With approval from Gov. Phil Scott last Friday, the state of Vermont has a new bureaucratic responsibility to tally racial justice statistics from within all government operations.
H.546 states: “This bill proposes to create the Division of Racial Justice Statistics within the Agency of Administration. … On or before January 15, 2020, and annually thereafter, the Director shall report to the House and Senate Committees on Government Operations demonstrating the State’s progress in identifying and remediating systemic racial bias within State government.”
The language implies that systematic racism may already be embedded within the state government.
The data will be used to inform policy decisions that work toward fixing racial disparities across various systems of state government.
The bill creates a seven-member Racial Justice Statistics Advisory Council that will advise on the collection of all this data and it will make recommendations to lawmakers on policy. Organizations that will be making appointees to this new council will include the Vermont Racial Justice Alliance, the NAACP, Migrant Justice, the Vermont Commission on Native American AffairsAALV Inc., and Outright Vermont.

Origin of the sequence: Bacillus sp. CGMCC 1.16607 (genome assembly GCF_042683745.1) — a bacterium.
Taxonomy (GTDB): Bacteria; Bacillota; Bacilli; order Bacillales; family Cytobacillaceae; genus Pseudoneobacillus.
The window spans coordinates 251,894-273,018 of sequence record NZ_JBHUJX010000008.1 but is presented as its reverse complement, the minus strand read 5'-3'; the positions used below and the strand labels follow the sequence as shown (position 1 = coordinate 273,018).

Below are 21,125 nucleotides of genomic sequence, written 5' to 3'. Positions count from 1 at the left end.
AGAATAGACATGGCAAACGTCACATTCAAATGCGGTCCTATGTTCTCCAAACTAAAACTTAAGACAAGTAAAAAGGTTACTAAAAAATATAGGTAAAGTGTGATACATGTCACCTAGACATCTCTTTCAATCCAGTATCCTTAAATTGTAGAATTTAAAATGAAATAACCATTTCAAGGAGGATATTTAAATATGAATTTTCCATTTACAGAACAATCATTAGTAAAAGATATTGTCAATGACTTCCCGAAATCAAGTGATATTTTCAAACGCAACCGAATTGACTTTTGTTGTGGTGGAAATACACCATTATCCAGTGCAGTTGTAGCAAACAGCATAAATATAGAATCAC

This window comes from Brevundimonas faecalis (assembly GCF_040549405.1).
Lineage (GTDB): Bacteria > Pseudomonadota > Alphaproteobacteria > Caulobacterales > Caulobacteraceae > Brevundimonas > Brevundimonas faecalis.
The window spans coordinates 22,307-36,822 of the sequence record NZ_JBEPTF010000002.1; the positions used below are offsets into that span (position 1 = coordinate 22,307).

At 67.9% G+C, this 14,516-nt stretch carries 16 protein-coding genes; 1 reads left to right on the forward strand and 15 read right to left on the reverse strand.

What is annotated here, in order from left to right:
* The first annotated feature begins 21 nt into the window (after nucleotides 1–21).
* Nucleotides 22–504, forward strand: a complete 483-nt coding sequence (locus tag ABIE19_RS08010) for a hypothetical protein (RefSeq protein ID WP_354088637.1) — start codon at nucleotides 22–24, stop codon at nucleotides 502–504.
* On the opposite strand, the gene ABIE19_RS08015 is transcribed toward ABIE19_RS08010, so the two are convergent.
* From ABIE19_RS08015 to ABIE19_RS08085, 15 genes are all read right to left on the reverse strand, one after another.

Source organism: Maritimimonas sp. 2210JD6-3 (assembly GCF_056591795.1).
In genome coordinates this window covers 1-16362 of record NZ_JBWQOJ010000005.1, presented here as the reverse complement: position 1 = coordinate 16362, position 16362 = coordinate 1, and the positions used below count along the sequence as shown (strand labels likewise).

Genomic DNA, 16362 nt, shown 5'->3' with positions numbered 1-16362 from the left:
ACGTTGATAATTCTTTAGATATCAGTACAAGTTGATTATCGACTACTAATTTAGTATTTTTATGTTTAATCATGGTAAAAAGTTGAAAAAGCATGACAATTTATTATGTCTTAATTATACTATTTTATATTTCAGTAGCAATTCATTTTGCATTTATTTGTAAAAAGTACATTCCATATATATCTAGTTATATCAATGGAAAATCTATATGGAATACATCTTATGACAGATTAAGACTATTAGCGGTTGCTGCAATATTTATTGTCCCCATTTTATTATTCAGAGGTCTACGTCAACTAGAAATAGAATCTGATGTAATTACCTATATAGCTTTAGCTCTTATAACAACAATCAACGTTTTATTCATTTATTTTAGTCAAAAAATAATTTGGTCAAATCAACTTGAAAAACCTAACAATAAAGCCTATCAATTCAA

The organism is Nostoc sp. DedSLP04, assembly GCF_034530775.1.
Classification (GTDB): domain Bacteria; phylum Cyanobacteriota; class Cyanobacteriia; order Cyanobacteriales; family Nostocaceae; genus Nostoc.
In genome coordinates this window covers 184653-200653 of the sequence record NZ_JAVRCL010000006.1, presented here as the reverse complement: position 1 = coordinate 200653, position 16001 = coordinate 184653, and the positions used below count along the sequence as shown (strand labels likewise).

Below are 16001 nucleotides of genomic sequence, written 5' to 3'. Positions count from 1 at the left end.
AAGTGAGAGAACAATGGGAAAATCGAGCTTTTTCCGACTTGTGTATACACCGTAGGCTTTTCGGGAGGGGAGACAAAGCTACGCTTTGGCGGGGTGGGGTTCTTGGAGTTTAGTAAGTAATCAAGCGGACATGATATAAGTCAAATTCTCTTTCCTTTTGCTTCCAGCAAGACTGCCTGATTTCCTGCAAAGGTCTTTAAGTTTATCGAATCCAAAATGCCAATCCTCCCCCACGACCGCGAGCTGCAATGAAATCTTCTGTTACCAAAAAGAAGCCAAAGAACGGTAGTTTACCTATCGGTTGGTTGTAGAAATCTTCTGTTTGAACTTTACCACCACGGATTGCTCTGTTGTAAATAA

The bill calls for the creation of an online dashboard where Vermonters can go and track incidents of racism regularly.
“The Division shall maintain a public-facing website and dashboard that maximizes the transparency of the Division’s work and ensures the ability of the public and historically impacted communities to review and understand the data collected by the Division and its analyses,” the legislation states.
The Vermont Center for Crime Victim Services wrote early in the year strongly in support of this bill.
“The influence of systemic and racial bias upon individuals impacted by the criminal and juvenile justice systems does not only impact those alleged to have committed a crime; victims are also adversely affected,” they wrote. “We frequently hear anecdotally from those in the field about the influence of systemic and racial bias towards victims – victims are not being heard, systemic reactions are comparatively less responsive, or allegations are not treated as seriously.”